What is the Mine and Ways to Help?!

The Issue

In early 2018, the Alamance County approved an intent-to-construct permit that was submitted by C. Wayne McDonald and Mary Margaret McDonald for a crushed stone quarry on 344.87 ± acres in the middle of Snow Camp. The land for the quarry had been purchased in the recent past by Snow Camp Property Investments, LLC.

Under the current ALAMANCE COUNTY HEAVY INDUSTRIAL DEVELOPMENT ORDINANCE the permit was approved by the Alamance County Planning Department Director, Libby Hodges, with no notification or input from residents, no required review or oversight by the County Planning Board, and without required notification or review by the County Commissioners.

Following the approval of the County permit, Alamance Aggregates, LLC submitted a permit application to the State. The State is currently reviewing this permit application.

Who are Snow Camp Property Investments and Alamance Aggregates?

Good Question! Both Snow Camp Property Investments and Alamance Aggregates were only recently formed.

Despite their name, Snow Camp Property Investments was first registered as a business in Wyoming, and not Snow Camp, NC. This is also the case for Alamance Aggregates.

Why are they registered in Wyoming if they have names implying that they are Alamance County and Snow Camp companies? We do know is that other companies have used a Wyoming registration in the past to keep their owners' and employees' identities anonymous.

From what we have been able to research Snow Camp Property Investments and Alamance Aggregates are both owned by C. Wayne McDonald.

Both companies have very little information available publicly, however there is information available on C. Wayne McDonald here, and information on previous court cases involving him or his company can be found here and here and here. He is currently undergoing bankruptcy proceedings in NC.

Chad Threatt is the individual who signed the State permit application as well as the notification letters that went to adjacent property owners. As late as March 2018, after the County permit had been filed and approved, Mr. Threatt was representing Boggs Paving publicly. Members of Boggs Paving have previously been convicted of fraud in the states of North Carolina and South Carolina.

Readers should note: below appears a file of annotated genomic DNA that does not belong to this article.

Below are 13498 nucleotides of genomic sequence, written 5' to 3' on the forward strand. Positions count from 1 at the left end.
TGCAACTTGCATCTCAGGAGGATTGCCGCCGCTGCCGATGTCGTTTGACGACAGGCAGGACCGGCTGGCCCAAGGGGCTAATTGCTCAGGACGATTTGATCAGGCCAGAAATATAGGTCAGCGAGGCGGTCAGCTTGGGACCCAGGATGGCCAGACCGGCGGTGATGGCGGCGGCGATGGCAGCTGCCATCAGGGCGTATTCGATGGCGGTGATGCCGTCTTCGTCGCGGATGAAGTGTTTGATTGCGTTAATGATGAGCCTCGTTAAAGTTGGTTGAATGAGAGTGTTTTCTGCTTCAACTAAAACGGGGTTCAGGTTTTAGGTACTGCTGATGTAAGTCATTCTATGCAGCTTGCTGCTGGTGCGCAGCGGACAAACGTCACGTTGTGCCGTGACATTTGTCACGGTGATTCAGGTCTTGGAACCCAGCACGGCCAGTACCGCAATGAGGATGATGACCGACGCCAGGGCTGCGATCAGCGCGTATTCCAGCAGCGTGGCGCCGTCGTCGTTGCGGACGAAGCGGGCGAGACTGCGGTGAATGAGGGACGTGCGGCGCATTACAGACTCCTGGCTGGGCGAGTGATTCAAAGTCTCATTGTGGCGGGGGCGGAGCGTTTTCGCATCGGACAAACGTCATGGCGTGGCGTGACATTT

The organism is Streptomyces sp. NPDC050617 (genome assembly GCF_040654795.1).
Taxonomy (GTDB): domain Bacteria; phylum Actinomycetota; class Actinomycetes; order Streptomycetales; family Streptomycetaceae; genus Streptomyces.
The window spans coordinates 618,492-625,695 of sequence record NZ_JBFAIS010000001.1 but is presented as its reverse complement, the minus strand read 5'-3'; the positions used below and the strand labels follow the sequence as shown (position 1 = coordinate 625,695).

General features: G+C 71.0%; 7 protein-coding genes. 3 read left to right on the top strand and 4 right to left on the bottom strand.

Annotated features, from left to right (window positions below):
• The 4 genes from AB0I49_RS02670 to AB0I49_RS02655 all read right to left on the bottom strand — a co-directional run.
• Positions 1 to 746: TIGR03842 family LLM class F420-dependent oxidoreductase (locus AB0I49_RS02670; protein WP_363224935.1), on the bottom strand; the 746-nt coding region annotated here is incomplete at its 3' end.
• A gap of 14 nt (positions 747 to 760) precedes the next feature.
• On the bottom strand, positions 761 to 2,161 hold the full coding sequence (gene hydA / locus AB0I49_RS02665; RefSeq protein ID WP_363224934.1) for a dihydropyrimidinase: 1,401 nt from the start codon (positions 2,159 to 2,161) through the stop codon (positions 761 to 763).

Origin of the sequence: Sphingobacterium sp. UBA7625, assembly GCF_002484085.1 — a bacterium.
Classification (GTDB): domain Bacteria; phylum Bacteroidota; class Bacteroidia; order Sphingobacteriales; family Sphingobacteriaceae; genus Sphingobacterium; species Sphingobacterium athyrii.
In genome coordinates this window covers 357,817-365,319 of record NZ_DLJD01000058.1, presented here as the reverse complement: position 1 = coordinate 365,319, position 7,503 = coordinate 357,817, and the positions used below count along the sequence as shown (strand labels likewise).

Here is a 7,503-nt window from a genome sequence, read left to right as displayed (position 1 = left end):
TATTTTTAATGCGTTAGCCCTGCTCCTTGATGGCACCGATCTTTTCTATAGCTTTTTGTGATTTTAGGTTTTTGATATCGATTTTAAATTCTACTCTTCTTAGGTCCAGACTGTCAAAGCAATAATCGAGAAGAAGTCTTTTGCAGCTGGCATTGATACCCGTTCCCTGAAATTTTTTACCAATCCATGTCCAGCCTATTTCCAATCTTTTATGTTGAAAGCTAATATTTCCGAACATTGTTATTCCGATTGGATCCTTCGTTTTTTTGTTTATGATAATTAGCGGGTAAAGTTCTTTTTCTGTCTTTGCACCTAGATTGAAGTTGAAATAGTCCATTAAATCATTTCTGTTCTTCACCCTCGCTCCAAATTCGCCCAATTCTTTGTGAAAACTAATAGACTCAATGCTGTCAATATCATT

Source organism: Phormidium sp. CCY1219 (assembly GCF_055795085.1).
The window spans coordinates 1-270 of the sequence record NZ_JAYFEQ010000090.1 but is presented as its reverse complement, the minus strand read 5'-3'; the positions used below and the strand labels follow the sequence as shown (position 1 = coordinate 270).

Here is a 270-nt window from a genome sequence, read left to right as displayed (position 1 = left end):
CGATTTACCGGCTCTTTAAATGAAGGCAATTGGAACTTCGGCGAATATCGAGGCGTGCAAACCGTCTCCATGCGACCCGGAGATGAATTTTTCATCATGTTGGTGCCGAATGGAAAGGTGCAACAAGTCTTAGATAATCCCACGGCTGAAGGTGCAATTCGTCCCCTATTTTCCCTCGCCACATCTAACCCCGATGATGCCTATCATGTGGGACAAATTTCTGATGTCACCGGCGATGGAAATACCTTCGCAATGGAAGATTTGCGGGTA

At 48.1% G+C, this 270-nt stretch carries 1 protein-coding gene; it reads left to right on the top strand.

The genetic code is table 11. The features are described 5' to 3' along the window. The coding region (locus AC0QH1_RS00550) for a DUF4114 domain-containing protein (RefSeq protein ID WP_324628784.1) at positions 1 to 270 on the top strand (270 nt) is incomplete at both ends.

What’s the Problem?

Studies show that crushed stone quarries can affect water and air quality and noise levels, and create significant truck traffic. These types of quarries involve blasting, which creates airborne particles that are known carcinogens.

For this particular quarry, the permit application says that they will be digging to a depth of 325 feet and will be pumping out up to 500,000 gallons of water per day.

Operations like this proposed quarry can result in groundwater contamination and disturbance or depletion of local wells. In addition, there are two FEMA Floodplains on the site as well as creeks that run into Cane Creek and the Haw River. All of the water being pumped out of this site will have to go somewhere! We do not want our creeks and rivers polluted!

In addition, both a Colonial Gas pipeline carrying jet fuel, diesel fuel, kerosene, and gasoline, as well as a Duke Energy high voltage transmission line, run through the site in close proximity to the blasting area. Sylvan Elementary School is a mile from the site.

To our knowledge, no impact studies have been conducted by the County or State to determine how this will affect our community.

What’s Been Done?

By the time the issue was brought to the attention of citizens, the County had already approved the permit. After seeing a notice posted at the Snow Camp Store by another resident, we put out flyers to make people aware of the issue and to encourage them to write the County Commissioners to voice your concerns, and to the State to request a public hearing. The County Commissioners, after you flooded them with emails, held a special meeting on October 24th and passed a resolution to request that the State hold a public hearing in Alamance County. Thanks to your efforts the State held a public hearing on December 5, 2018 in Snow Camp. Following that meeting, and because of the written comments from residents and groups across the state, the sent a response to Alamance Agreegates that included 12 comments they must address in order for their permit application to be considered.

Our local State Legislator, Representative Dennis Riddell, has been actively involved in our fight. We have been reached out to state, federal and non-profit groups to notify them of the proposed quarry, and to get their help with understanding the potential impacts. We also notified Colonial Gas and Duke Energy of the proposed quarry - they told us that they had no knowledge of the permit or quarry. As a part of the state permit process, they both sent comments to the state. We also met with the Southern Environmental Law Center to learn more about how to stop this quarry.